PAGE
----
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Escola Anna Nery

Print version ISSN 1414-8145On-line version ISSN 2177-9465

Esc. Anna Nery vol.22 no.4 Rio de Janeiro  2018  Epub Aug 16, 2018 


Experience of the spouse of a woman with breast cancer undergoing chemotherapy: a qualitative case study

Experiencia del cónyuge de una mujer con cáncer de mama en quimioterapia: estudio de caso cualitativo

Rhyquelle Rhibna Neris1

Márcia Maria Fontão Zago1 

Maria Ângela Ribeiro2 

Juliana Pena Porto2 

Anna Cláudia Yokoyama dos Anjos2 

1Universidade de São Paulo. Ribeirão Preto, SP, Brasil.

2Universidade Federal de Uberlândia. Uberlândia, MG, Brasil.



To identify the meaning attributed to the experience of a spouse of a woman with breast cancer undergoing chemotherapy.


Descriptive study, with a theoretical-methodological orientation based on medical anthropology and utilizing an ethnographic case study strategy. Data were collected through semi-structured interviews and participant observation.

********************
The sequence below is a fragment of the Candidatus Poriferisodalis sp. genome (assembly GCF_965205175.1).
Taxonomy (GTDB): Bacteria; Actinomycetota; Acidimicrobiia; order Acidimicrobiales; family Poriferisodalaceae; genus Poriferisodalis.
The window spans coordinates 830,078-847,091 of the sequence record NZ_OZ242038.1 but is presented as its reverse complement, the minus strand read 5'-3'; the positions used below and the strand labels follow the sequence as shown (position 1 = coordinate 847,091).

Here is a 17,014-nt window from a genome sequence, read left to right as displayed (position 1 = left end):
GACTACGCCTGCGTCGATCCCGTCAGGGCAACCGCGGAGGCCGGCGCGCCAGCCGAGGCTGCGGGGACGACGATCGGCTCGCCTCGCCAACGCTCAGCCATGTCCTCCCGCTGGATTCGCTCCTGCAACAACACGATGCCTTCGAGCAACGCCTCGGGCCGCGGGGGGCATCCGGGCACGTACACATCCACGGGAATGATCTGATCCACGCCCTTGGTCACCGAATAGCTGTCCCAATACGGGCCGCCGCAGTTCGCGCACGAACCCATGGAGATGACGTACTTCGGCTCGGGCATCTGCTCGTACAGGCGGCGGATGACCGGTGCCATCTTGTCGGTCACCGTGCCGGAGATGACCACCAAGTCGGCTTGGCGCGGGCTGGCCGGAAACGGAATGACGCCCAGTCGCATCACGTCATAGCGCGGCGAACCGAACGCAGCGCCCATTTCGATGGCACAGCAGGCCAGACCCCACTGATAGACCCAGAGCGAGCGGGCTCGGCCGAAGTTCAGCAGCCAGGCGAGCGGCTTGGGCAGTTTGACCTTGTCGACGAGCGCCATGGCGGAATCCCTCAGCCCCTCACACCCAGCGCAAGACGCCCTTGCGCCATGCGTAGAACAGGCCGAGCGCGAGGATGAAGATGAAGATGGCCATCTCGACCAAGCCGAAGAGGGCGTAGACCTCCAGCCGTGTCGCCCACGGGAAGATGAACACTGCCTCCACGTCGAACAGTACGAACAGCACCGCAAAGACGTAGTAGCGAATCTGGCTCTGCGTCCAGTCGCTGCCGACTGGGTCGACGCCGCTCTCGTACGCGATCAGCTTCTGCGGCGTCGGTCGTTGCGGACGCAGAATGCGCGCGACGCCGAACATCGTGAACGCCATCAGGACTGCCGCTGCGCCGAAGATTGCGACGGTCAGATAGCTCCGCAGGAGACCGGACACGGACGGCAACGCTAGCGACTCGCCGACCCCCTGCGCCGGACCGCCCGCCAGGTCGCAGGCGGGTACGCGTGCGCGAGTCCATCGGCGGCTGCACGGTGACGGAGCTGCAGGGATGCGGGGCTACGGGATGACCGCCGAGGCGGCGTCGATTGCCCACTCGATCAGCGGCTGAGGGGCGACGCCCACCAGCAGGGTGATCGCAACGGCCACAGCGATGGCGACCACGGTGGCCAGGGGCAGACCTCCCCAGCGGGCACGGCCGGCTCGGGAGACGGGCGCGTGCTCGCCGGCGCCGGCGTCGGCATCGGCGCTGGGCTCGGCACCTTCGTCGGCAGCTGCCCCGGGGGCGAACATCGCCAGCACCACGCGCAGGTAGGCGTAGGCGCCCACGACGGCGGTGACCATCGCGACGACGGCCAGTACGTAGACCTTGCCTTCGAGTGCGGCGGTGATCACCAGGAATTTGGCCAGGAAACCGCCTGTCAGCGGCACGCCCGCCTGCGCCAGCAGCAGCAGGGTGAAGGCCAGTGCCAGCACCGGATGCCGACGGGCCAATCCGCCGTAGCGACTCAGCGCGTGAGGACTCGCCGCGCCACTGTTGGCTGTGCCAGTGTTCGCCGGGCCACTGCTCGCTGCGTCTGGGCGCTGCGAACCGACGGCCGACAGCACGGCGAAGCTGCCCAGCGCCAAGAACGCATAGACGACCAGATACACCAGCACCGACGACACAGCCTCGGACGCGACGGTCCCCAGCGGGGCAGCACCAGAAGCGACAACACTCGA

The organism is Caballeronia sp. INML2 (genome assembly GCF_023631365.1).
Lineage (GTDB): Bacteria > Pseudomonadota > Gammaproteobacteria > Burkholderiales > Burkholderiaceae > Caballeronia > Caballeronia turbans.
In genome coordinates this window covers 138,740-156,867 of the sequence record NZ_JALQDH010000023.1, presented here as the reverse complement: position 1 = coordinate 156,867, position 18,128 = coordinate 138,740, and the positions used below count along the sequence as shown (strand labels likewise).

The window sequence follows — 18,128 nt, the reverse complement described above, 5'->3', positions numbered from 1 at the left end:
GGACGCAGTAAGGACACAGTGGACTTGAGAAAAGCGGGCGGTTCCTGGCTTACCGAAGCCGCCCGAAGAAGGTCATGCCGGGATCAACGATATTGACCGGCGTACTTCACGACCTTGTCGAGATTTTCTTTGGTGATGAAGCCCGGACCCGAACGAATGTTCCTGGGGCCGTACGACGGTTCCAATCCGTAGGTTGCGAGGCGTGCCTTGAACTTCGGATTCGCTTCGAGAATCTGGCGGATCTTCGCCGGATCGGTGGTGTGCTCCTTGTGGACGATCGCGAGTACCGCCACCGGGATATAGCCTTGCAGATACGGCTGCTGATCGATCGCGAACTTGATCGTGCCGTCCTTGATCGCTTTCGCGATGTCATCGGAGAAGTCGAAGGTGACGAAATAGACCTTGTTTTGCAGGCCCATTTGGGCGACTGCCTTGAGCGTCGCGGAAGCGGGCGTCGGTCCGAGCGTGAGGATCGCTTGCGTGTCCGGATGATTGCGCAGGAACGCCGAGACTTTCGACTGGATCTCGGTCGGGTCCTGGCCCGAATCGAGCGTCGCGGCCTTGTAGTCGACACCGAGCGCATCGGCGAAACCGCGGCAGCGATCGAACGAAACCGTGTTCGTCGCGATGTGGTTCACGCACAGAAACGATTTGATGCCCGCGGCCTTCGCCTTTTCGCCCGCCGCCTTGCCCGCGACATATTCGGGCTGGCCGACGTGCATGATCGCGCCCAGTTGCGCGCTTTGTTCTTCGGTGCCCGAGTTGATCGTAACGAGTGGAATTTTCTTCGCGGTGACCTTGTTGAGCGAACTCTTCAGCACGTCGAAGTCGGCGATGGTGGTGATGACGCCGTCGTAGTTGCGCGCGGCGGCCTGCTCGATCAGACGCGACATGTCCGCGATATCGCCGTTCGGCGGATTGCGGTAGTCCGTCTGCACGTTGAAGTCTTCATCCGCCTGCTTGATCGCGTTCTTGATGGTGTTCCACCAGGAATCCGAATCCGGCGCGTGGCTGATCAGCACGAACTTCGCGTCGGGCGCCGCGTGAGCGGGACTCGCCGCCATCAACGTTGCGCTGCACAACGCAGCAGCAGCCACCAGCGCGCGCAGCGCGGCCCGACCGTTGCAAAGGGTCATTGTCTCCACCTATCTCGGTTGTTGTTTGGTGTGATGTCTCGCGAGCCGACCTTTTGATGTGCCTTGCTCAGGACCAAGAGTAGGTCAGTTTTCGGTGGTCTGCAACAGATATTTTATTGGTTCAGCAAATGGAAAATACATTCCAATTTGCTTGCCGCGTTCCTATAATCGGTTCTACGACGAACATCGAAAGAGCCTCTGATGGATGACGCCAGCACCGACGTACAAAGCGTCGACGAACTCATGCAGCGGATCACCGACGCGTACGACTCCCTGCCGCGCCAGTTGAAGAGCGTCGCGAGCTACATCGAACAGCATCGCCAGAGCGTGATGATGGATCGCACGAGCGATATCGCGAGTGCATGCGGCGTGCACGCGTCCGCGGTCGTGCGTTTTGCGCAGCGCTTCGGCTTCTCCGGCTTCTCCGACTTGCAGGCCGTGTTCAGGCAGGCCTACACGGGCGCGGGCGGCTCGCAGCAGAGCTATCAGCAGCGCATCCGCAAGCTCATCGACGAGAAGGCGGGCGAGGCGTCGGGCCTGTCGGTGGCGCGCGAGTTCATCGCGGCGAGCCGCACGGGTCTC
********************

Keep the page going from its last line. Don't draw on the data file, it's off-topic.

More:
The meanings revealed that the diagnosis cause suffering. Chemotherapy was seen as giving hope of healing the wife's cancer. During this process, the spouse had to deal with the strong adverse effects of the treatment and subordinate to his wife to reduce the conflict experienced by the couple, which violated the rules of his masculinity. Religion and family were important support networks on this path.

Final considerations and implications for practice:

The results showed the importance of considering cultural aspects of spouses when they are faced with disease in their wives. The way spouses deal with breast cancer will depend on their cultural systems. Nursing care must be comprehensive and extend to spouses whose wives have breast cancer.

Keywords: Breast neoplasms; Spouses; Medical anthropology; Case reports



Identificar sentidos atribuidos a experiencia del cónyuge de mujer con cáncer de mama en quimioterapia.


Estudio descriptivo, orientación teórico-metodológica de antropología médica, estudio de caso etnográfico. Datos recolectados mediante entrevistas semiestructuradas y observación participante.


Se revela un diagnóstico sufrido. La quimioterapia fue recibida como esperanza de cura al cáncer de la esposa. Durante el tratamiento debió lidiar con los fuertes efectos adversos, e inclusive, subordinarse a la esposa para disminuir los conflictos de pareja, violando las normas de su masculinidad. Durante ese período, religión y familia constituyeron importantes redes de apoyo.

Consideraciones finales e implicaciones para práctica: